Twitter has lost its identity. Or that’s what the experts and users who continue to use X in their daily lives tell us. Elon Musk’s social network has made too many sharp turns in a year, and the app’s purpose has become diluted after so many changes.
Last week, to celebrate the first anniversary of Elon Musk’s purchase of Twitter (or X, as it is now called), a highly unusual and significant meeting was held.
As shown by a complete transcript of the meeting shared by The Verge, Musk, who spoke for most of the 45-minute gathering, used the majority of the assembly to discuss his grand vision for X as a future “all-encompassing application.”
That vision, he told the staff, includes gaining control over the users’ “financial life” through an extensive banking network within the X app, replacing platforms like YouTube and LinkedIn, and introducing a video calling feature akin to Apple’s FaceTime.
He wants to be YouTube, LinkedIn… and Tinder
And apparently, he also wants to turn X into a dating app, you know, because we all want to entrust our romantic lives to a billionaire who has been divorced three times and is obsessed with having dozens of babies.
“Obviously, I’ve met someone, and my friends have met people on the platform,” Musk told X employees, according to the transcript, adding that “you can tell if someone is a good match based on what they write.”
“So, is X Dating just around the corner?” X CEO Linda Yaccarino interjected, speaking very little during the meeting.
“Yes,” Musk responded, according to the transcript. “There are already some things happening to some extent. But I think we could improve the dating situation.”
Elon Musk’s push into the dating feature was largely based on the concept of “discovery.” Essentially, he says, it’s hard to find like-minded people, and for him, a user’s Twitter history could solve that problem.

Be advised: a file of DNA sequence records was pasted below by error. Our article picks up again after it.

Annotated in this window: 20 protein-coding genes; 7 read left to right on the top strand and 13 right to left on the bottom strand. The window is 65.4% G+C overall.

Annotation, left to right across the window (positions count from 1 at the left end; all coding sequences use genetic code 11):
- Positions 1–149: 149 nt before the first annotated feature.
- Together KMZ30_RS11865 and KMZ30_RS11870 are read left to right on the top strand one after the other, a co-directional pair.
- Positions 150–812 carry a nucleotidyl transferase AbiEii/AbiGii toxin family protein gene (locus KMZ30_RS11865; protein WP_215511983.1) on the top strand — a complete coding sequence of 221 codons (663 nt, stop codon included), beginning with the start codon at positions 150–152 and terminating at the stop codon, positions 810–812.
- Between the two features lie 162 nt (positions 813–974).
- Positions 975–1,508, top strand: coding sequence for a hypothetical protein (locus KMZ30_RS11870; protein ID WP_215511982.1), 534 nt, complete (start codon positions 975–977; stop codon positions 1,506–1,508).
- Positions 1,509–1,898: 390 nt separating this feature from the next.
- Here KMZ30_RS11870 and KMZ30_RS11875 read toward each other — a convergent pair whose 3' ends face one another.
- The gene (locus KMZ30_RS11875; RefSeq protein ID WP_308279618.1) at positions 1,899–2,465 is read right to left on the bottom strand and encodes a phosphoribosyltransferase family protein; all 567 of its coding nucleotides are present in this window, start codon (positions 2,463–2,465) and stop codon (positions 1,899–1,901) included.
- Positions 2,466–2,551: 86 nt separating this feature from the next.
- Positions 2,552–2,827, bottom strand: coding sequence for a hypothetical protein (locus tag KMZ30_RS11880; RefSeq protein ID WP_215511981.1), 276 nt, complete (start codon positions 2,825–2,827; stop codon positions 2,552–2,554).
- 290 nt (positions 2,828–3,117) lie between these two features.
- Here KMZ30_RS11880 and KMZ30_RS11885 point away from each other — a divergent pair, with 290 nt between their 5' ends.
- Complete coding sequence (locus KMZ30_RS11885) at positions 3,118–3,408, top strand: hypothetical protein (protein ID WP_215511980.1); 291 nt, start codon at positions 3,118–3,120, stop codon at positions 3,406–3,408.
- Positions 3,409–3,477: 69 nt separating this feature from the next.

The “Discovery” feature is your new Tinder
On one hand, it’s true that couples meet on social media all the time; before the advent of apps like Twitter and Instagram, the concept of “sliding into DMs” didn’t exist.
What is unclear, however, is how X could undertake the monumental task of distilling a user’s Twitter history into an effective algorithm for finding a partner that people would actually use. It’s not easy, and Twitter has many challenges right now.
Elon Musk isn’t the first billionaire to set his sights on monetizing broad access to everyday human life. But Silicon Valley has long been chasing the white whale of “all-encompassing apps.”
But the reality is that this is impossible. For example, at Meta, the world’s largest conglomerate in terms of apps and social networks, they have been launching separate applications, each specialized in a specific task. We have WhatsApp, Facebook, Instagram, Threads, and so on.
At no point have they wanted to create an all-encompassing app where everything is bundled together. Users don’t like that approach. And especially if you intend to create a social network that doubles as your dating app and, at the same time, your banking application. It genuinely seems like something only possible in Elon Musk’s mind.
Meanwhile, the app is losing hundreds of millions of users and constantly devaluing. Right now, the company is worth $20 billion less than when he bought it… just a year ago.